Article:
Re: source code "forensic" practices
> * Yaroslav Halchenko:
> > The question is: are there any helper tools for doing source code
> > validation subject to possibly available snippets of code which might be
> > for illegal activity (ie sending out private information, or serve as
> > backdoors, etc)?
> There are several commercial bug finding tools and services. I don't
> know how good they are at detecting logic bombs and similar things.
some googling helped me to find some interesting pieces
from 1995: MCF: A Malicious Code Filter
Unfortunately articles such as "Detecting and Removing Malicious Code"
do not list about any source code analysis.
seems to be quite nice but talks about MS Access source code analysis
but it referred me to another interesting reading
Secure Software Development and Code Analysis Tools
Unfortunately I have to agree with
When a programmer intends to cause harm developing software, he will try to obfuscate
the code to hide it in many line codes. There are even automated tools that any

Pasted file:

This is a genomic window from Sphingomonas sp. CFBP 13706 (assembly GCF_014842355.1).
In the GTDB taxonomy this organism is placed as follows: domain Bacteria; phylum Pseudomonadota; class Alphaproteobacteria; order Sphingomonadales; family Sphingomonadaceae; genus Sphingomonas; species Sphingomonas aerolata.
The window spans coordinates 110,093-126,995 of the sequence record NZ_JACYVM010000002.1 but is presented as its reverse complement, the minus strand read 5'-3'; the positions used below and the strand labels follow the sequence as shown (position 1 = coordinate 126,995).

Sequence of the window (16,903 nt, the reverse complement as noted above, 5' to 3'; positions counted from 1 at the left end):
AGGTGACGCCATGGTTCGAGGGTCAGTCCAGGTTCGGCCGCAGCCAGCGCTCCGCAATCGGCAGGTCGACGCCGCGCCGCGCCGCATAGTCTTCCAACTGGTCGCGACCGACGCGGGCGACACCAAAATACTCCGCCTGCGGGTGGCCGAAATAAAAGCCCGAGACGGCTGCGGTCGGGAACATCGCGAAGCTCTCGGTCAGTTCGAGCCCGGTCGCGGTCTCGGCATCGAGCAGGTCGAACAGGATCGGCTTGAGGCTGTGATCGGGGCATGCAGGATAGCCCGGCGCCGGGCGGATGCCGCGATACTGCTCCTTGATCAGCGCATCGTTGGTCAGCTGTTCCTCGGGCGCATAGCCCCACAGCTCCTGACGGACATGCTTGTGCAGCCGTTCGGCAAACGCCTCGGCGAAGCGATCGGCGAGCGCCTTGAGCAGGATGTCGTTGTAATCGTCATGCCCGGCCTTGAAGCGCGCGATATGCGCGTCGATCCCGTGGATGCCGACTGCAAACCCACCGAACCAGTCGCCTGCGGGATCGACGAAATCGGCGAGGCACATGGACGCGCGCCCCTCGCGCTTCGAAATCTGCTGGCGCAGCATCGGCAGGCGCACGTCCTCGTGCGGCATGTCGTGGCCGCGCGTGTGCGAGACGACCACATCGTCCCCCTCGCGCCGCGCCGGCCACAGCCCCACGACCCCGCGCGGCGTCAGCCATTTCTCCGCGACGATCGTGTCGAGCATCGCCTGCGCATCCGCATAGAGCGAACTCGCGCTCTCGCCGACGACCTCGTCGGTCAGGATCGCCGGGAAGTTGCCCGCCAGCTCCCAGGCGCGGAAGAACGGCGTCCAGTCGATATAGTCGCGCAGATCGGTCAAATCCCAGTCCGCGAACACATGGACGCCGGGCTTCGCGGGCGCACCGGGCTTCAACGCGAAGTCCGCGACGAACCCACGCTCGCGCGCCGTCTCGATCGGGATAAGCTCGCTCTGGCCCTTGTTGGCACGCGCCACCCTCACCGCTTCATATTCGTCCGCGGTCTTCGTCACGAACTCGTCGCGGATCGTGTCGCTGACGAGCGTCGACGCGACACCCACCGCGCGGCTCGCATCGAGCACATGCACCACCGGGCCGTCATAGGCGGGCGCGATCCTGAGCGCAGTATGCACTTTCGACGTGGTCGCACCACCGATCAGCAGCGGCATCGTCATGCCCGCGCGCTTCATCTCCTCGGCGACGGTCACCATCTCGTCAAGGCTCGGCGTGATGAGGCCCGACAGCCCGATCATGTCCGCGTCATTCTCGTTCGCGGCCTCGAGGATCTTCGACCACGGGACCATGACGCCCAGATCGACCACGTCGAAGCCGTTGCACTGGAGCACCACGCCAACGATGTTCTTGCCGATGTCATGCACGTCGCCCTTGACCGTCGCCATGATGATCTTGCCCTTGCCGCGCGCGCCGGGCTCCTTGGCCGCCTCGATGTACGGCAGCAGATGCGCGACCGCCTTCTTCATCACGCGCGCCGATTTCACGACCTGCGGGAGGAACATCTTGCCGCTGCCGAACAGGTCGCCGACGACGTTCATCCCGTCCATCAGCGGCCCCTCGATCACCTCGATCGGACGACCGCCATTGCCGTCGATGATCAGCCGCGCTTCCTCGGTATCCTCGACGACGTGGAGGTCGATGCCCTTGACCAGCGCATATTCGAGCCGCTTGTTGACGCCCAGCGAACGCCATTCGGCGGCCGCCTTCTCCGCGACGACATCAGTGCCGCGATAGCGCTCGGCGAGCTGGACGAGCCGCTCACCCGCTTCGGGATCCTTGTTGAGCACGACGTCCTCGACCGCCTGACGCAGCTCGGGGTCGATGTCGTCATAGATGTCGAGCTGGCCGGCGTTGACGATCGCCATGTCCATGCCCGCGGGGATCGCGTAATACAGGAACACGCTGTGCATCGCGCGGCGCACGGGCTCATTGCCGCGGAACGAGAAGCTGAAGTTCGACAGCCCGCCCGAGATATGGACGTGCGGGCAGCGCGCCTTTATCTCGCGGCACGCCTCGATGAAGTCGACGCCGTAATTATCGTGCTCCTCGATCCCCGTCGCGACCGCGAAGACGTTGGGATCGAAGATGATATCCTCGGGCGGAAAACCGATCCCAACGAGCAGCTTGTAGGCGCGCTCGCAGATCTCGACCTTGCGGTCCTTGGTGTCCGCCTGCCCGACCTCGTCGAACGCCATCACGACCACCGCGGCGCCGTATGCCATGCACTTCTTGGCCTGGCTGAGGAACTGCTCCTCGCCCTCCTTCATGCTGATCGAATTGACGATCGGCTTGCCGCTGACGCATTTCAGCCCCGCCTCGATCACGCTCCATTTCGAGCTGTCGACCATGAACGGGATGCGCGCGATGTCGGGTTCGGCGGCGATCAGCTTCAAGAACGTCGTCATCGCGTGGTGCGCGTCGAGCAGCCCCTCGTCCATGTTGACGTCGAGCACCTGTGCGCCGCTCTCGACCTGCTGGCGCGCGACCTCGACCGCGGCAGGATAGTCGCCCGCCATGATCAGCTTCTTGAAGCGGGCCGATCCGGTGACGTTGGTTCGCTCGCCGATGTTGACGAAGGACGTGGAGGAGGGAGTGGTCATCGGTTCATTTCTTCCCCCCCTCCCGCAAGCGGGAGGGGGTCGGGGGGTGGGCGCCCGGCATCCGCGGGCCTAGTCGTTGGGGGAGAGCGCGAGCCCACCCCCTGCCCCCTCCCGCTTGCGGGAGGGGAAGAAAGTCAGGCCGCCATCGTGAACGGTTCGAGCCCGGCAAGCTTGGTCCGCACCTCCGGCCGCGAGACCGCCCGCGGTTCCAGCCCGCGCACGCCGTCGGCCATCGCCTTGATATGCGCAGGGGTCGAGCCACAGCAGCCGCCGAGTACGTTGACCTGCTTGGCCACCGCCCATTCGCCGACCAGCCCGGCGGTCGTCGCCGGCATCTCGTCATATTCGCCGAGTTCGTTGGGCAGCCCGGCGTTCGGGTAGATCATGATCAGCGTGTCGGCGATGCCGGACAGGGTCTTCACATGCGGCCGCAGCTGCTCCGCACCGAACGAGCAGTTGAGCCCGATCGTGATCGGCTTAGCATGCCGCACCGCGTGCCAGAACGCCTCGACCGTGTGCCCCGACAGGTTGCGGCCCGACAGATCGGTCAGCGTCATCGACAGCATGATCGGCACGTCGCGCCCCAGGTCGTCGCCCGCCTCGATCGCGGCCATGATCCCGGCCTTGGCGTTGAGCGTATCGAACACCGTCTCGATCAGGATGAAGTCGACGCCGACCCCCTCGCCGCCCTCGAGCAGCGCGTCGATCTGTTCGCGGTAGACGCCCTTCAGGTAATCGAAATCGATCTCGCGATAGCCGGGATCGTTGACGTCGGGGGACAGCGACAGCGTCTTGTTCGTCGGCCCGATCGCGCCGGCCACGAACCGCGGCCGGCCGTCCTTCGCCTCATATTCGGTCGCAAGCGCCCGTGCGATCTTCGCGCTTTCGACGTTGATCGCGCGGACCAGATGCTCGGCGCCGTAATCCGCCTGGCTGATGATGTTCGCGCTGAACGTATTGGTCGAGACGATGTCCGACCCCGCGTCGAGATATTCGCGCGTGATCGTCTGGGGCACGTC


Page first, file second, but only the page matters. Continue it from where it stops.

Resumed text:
programmer could use to obfuscate code (they can also be used to avoid reverse
engineering). Essentially, when an auditor finds code with non-sense structures or that is
particularly difficult to follow it could point him to two different conclusions, first, that
the programmer intends to obfuscate the code, or second, that the system wasn't properly
programmed, since it not only makes security analysis complex, but maintenance as well.
Many times we hear that so many tools have been developed and the complexity of
choosing the right one makes it even harder to effectively protect an information
technology environment. Ashyby's law on requisite variety, "variety kills variety"
(referenced by Louise Yngstr�m in [LY03]) is in my opinion a realistic approach to
security in today's environment. We can not today, and probably never will, rely on a
silver bullet tool that will resolve all our security issues. This is due to the high level of
complexity we are facing; therefore we need several tools that can cope with several
different and specific problems.
Just wanted to share and see if there is any opinion/ideas on how to
give at least some assurance that the software which we package is safe
to use. Most of the time we are to rely on how obvious is a good intent
of the upstream authors from our subjective judgment.
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